SEOUL -- North Korea has been strengthening its cyber-operations capability as an alternative means of attack to the nuclear weapons and missiles it has been developing.
The number of hackers working for the North Korean government is believed to have doubled under the leadership of Kim Jong Un, who became ruler of the Asian nation two years ago.
That growing cyberforce is said to be behind the recent computer hacking of Sony Pictures Entertainment as well as past cyberattacks on government agencies and companies in South Korea. But Pyongyang has denied involvement.
The South Korean military estimates the North has some 5,900 cyber-ops specialists assigned to seven units under the Workers' Party of Korea or the National Defense Commission, according to South Korean media. The state selects promising elementary school students and puts them through computer classes, with the most capable going on to college and then assigned to one of the hacker teams after graduation.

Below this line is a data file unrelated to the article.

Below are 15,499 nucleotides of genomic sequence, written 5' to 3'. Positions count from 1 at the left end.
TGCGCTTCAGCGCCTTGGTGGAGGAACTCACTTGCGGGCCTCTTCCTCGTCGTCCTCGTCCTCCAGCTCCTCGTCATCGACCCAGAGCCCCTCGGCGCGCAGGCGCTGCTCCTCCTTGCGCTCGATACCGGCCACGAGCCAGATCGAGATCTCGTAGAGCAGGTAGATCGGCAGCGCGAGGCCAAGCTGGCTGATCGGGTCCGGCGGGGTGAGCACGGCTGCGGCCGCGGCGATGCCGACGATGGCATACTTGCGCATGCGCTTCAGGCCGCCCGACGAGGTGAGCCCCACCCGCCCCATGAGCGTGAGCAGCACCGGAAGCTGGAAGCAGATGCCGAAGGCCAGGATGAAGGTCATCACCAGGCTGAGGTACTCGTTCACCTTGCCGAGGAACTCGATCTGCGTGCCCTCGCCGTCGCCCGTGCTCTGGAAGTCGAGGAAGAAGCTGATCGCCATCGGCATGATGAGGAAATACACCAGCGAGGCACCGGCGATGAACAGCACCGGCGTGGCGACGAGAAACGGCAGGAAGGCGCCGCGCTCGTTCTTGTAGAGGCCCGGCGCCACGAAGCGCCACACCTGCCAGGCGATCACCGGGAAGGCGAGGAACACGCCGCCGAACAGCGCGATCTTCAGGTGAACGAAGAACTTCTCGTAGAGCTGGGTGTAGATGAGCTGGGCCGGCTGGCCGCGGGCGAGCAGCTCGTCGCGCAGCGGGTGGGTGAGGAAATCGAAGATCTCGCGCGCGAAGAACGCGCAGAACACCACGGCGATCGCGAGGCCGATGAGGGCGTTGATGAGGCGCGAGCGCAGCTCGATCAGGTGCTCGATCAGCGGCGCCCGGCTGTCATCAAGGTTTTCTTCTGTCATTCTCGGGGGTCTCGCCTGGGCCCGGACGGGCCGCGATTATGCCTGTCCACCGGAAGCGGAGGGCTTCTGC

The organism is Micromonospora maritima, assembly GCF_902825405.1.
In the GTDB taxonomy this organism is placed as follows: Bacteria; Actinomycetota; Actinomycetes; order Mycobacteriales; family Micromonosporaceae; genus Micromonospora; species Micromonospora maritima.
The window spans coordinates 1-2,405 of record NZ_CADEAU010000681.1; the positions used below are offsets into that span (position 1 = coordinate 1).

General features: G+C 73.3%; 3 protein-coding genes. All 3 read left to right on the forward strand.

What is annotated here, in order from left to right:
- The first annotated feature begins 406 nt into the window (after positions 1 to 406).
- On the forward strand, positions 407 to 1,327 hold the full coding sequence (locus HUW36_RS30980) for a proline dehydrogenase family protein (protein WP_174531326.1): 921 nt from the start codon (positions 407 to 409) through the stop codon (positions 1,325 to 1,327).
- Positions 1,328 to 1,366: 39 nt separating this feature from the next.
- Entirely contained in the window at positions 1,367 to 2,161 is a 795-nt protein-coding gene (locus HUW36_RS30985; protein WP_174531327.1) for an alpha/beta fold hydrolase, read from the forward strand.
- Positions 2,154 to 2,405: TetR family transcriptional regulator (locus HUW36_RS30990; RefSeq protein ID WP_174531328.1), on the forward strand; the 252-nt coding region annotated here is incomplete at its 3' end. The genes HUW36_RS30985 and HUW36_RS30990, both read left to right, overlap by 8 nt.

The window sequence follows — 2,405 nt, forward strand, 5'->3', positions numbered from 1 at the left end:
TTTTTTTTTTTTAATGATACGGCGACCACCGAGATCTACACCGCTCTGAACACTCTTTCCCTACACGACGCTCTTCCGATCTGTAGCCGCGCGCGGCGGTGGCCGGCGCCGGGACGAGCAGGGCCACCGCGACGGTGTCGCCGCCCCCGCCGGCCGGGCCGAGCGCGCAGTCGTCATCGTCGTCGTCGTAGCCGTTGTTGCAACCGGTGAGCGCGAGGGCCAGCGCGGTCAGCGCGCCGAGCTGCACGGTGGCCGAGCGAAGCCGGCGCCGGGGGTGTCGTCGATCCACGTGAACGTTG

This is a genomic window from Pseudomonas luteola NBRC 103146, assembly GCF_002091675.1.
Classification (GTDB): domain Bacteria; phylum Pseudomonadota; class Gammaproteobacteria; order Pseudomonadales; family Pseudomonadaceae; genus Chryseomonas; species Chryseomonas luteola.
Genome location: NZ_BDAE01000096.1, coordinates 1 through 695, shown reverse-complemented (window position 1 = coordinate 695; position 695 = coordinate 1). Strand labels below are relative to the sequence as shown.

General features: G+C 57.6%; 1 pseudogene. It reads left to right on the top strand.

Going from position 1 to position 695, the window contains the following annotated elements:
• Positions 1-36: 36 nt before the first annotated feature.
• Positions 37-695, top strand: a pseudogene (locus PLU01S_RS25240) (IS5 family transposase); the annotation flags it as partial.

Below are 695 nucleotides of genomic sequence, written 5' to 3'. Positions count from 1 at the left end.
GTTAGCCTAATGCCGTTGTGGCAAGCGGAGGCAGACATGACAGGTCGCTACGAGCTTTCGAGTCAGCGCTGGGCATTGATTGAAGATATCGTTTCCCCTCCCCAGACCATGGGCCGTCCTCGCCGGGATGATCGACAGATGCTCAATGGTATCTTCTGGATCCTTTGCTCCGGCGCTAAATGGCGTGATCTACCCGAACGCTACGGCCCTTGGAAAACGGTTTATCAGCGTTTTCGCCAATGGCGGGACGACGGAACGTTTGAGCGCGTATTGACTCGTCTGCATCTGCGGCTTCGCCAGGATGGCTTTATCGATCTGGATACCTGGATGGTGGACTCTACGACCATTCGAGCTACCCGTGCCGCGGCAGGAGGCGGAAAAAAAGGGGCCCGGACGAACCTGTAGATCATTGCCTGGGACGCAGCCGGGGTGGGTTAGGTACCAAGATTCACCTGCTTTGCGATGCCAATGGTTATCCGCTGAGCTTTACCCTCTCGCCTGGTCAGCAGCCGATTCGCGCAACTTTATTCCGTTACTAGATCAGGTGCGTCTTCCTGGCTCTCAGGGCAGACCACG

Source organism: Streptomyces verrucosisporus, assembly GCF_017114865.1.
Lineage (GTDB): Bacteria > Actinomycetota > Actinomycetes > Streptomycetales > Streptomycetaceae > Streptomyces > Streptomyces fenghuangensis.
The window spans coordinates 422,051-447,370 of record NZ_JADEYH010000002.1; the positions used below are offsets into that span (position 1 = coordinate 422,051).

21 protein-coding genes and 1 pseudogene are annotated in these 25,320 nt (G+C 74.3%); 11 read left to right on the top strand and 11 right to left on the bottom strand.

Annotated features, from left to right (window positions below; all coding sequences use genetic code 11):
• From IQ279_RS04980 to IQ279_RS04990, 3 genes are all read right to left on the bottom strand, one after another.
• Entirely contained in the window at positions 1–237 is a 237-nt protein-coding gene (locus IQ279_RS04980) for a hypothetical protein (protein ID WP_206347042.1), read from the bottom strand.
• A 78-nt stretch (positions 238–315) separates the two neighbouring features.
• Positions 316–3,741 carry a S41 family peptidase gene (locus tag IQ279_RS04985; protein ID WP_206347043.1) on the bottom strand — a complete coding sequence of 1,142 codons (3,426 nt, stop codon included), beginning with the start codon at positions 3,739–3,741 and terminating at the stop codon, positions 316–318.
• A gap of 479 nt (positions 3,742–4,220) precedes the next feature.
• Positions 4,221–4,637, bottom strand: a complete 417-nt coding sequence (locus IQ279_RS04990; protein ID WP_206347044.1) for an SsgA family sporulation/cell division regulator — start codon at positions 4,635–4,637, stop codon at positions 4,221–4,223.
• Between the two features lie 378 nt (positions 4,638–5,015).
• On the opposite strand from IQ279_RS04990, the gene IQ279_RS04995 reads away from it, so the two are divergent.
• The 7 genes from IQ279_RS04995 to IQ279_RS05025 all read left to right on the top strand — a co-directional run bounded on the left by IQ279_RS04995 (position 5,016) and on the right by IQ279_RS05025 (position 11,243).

Cyberattacks are cheaper than developing nuclear bombs and other weapons systems, yet can inflict significant damage. In August 2012, Kim issued an order establishing the Strategic Cyber Command. South Korea's Chusun Ilbo newspaper reported Thursday that more than 1,000 of the North's cyber experts are now working in China and other overseas sites.
The websites of South Korea's presidential office and other government agencies have been hacked from time to time. In March 2013, the computer systems of TV networks and banks were hit, temporarily knocking bank ATMs offline. Seoul has accused Pyongyang of orchestrating the attacks. Earlier this month, hackers broke into the computer system of a nuclear plant operator and stole personal employee information as well as blueprints believed to be of nuclear plants.